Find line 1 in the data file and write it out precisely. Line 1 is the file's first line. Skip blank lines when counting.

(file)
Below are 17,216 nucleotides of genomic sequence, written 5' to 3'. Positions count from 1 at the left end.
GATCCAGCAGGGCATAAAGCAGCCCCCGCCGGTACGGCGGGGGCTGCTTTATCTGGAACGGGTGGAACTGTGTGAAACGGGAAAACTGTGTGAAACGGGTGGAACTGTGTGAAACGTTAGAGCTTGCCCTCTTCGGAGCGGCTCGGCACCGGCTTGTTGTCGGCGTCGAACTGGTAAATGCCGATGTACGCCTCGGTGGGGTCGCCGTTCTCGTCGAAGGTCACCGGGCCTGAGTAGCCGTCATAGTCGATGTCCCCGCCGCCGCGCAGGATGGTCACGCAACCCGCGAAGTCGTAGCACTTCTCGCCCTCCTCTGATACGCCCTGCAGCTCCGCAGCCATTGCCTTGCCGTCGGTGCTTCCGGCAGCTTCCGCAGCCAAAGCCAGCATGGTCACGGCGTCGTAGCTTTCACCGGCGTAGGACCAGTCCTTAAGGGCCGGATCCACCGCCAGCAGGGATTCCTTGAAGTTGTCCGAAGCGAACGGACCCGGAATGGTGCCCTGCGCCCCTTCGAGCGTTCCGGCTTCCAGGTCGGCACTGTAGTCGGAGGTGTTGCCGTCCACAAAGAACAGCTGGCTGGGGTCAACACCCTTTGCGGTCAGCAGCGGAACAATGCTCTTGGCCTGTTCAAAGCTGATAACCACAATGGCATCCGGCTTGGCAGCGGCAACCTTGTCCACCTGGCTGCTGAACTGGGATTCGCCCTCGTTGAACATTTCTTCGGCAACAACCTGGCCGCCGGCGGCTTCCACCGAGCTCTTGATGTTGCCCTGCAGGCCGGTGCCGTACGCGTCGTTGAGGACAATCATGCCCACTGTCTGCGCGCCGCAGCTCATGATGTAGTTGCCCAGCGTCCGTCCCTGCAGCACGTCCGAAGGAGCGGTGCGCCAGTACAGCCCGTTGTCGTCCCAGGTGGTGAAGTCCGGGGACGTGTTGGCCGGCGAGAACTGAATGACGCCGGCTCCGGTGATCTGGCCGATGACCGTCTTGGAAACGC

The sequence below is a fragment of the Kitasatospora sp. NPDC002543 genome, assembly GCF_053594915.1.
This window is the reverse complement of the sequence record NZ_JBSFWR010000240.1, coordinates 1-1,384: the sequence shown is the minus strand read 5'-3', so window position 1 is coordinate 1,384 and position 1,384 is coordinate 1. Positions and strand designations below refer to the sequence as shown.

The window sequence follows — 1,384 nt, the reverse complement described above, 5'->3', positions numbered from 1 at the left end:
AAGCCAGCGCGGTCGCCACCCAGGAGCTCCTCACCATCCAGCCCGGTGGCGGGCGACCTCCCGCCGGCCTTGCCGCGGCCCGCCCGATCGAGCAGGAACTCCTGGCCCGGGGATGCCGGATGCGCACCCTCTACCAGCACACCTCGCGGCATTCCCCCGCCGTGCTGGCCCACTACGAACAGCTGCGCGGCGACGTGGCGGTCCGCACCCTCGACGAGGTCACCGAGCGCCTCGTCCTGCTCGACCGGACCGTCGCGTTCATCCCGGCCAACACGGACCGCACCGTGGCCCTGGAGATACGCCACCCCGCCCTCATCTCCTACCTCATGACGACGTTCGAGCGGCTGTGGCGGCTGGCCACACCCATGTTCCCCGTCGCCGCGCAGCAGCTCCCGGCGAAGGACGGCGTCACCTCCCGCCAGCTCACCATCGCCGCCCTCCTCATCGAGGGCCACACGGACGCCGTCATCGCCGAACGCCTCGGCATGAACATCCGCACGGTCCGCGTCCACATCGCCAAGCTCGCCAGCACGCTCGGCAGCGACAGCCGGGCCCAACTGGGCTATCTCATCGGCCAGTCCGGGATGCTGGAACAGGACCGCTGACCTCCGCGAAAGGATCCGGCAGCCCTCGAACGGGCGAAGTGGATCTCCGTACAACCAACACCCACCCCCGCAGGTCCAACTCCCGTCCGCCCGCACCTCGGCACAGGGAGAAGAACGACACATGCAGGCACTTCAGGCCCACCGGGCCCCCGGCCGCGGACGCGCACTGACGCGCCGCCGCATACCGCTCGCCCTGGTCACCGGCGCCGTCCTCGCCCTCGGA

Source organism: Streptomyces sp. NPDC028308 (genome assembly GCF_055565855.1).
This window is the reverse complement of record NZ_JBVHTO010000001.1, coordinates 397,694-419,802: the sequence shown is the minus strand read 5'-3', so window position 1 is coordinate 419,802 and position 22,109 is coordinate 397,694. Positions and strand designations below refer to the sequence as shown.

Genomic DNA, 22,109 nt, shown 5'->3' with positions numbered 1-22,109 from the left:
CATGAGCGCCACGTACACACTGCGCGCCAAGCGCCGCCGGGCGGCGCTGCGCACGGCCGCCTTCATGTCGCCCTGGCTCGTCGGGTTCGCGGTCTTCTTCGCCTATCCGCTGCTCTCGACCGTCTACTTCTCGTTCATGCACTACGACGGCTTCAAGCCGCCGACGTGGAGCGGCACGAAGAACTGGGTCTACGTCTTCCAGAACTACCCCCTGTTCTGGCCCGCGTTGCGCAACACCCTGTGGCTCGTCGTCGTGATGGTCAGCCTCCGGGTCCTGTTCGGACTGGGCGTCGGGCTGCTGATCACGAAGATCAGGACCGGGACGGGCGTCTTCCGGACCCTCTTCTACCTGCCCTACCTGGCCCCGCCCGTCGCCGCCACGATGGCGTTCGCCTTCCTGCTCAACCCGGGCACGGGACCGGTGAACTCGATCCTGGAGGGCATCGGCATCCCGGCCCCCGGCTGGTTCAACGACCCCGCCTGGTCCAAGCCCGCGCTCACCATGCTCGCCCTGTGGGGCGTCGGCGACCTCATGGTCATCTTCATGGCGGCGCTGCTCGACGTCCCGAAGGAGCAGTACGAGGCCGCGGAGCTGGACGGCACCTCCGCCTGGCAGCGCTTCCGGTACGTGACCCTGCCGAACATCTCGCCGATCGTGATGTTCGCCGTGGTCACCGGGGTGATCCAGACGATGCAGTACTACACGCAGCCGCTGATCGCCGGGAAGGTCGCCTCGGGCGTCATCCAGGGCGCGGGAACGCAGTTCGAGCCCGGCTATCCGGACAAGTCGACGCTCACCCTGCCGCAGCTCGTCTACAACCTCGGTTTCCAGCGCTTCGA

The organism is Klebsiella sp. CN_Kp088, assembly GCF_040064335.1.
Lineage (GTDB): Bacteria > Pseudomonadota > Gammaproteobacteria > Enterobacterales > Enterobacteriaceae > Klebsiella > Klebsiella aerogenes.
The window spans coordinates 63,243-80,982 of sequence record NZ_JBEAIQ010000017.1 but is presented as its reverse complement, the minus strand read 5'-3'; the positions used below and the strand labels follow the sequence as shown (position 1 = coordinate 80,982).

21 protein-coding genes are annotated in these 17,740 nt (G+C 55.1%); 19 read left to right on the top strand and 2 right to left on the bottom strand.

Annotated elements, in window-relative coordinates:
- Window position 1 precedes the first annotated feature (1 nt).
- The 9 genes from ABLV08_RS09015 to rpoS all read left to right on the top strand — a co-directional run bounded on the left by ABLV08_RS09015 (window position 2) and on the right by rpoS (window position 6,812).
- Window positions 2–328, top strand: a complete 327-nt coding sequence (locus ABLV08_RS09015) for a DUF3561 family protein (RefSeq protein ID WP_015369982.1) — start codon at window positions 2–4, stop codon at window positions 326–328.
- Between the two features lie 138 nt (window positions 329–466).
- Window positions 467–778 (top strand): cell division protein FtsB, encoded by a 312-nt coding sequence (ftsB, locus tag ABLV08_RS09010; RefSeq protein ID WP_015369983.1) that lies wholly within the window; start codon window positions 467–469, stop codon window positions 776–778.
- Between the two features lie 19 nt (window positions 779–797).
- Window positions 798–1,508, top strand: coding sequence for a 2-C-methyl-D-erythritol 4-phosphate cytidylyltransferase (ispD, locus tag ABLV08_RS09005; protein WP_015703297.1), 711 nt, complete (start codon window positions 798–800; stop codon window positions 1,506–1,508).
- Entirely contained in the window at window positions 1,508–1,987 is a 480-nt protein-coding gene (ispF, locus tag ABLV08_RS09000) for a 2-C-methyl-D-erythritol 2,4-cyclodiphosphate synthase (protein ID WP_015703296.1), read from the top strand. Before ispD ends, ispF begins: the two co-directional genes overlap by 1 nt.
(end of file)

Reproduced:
Below are 17,216 nucleotides of genomic sequence, written 5' to 3'. Positions count from 1 at the left end.